Last reviewed 8 December 2021
The Brexit process was phased to allow businesses to prepare for the full impact of leaving the EU. One major change is the introduction of full customs controls on 1 January 2022 for goods moving to and from the EU. Those involved in the import and export of goods within the business should be informed of the changes, including agents, couriers, transport companies and freight forwarders.
Unless goods have a valid customs declaration and received customs clearance, the goods will not be able to leave the port of entry (with some exceptions); this will potentially delay both the import and the export of goods. In order to facilitate clearance, it is possible that goods will be moved to an Inland Border Facility for any necessary checks.
Delayed import declarations using the Staged Customs Controls rules will no longer apply from 1 January. It will, therefore, be necessary to consider how declarations will be made and how any duties due will be paid. Two main options are available unless full declarations are to be made with each entry:
using an agent to make declarations
using simplified declarations.
A duty deferment account is required if simplified declarations are used.
One significant change is that EU country codes must no longer be used, and instead the individual country code must be used in each case.
In addition, arrived export declarations need to be submitted when goods move through border locations that use the arrived exports process.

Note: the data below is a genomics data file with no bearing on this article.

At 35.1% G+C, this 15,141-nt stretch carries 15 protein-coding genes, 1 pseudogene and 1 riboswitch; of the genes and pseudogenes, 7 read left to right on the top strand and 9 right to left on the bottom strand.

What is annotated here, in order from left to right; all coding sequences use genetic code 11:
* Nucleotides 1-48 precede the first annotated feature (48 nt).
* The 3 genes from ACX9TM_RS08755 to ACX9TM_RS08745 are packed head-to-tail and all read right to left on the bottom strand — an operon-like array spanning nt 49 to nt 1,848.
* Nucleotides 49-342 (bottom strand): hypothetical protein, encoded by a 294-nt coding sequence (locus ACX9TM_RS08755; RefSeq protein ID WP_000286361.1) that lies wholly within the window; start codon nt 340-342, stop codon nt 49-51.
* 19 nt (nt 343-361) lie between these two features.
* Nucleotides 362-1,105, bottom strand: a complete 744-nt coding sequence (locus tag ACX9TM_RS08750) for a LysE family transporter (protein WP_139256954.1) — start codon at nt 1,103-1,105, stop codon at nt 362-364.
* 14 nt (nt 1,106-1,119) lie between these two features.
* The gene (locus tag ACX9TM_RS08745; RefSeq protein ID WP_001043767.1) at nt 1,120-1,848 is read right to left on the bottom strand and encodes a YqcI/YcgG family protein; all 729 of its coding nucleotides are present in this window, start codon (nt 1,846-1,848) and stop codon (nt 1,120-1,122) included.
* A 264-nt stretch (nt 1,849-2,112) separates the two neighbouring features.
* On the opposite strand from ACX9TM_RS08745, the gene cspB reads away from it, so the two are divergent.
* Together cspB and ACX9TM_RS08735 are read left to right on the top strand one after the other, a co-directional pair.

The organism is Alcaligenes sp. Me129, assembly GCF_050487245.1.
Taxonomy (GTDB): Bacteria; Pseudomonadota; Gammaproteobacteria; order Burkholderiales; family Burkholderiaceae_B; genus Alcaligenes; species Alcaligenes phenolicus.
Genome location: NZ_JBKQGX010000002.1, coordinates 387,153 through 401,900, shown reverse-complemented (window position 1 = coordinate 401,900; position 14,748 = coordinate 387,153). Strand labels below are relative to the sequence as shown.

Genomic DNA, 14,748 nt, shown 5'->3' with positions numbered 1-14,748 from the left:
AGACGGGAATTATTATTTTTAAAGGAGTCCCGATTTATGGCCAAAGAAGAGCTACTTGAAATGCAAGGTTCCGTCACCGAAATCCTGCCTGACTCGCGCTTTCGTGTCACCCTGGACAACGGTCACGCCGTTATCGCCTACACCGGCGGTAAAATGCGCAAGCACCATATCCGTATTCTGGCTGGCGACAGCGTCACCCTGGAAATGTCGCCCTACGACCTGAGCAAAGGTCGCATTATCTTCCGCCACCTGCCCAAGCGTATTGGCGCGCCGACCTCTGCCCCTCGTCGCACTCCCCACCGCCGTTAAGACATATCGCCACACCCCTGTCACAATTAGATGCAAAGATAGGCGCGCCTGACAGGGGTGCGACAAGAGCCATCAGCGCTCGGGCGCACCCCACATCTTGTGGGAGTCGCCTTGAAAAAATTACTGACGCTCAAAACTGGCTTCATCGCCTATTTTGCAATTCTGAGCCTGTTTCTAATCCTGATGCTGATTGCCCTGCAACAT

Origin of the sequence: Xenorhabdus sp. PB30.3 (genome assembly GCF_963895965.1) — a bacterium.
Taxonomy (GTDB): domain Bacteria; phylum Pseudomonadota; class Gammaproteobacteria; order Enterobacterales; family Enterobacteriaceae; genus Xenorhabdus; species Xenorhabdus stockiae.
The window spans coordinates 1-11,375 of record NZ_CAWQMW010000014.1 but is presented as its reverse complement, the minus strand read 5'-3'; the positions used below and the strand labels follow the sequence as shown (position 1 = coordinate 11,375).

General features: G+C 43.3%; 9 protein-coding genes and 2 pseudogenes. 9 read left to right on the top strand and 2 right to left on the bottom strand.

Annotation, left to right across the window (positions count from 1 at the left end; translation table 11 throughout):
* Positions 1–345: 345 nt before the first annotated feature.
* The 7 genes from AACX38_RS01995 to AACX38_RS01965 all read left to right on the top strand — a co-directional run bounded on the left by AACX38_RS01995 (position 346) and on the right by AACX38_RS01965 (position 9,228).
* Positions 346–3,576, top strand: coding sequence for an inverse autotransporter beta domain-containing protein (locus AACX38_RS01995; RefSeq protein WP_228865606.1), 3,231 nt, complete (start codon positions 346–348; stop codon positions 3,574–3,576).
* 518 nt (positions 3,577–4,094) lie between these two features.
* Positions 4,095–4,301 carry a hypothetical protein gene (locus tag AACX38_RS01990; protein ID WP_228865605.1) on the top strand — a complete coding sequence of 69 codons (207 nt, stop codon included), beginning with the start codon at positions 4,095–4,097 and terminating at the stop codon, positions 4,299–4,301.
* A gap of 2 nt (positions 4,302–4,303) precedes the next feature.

On all declarations the full Commodity Code needs to be entered. These are standard codes that are reviewed regularly by the World Customs Organization. UK codes will be changing on 1 January 2022.
Certificates of origin
To benefit from reduced or nil tariff rates under the Trade and Cooperation Agreement (TCA) with the EU, it is necessary to be able to prove where the goods originate. To obtain the benefit of reduced tariffs, goods imported into the UK must originate in the EU. Goods exported from the UK to the EU must originate in the UK.
Originate means that the goods, or the materials, parts or ingredients, have been produced or manufactured in the declared country of origin. The place where the goods are shipped or bought from is irrelevant. The TCA has specific rules of origin for the goods that are being imported or exported. To claim this preference the exporter can make out a statement of origin to confirm the pace of origin. Alternatively, the importer’s knowledge can be used to claim the preference based on their knowledge of where the goods they are importing originate from.
It will no longer be permitted to provide supplier declarations after the time of export or import.
Further changes are being applied from 1 July 2022. This includes:
full safety and security declarations
expanded requirements of export health Certificates
phytosanitary certificate requirements
extra checks on sanitary and phytosanitary goods.
It is advisable to start making arrangements to ensure that exports and imports are complaint for these changes in good time.
Information regarding getting somebody to deal with declarations — www.gov.uk/guidance/appoint-someone-to-deal-with-customs-on-your-behalf.
Simplified declarations — www.gov.uk/guidance/using-simplified-declarations-for-imports.
Supplier’s declarations or proof of origin — www.gov.uk/guidance/using-a-suppliers-declaration-to-support-a-proof-of-origin.
Commodity codes — www.gov.uk/guidance/finding-commodity-codes-for-imports-or-exports.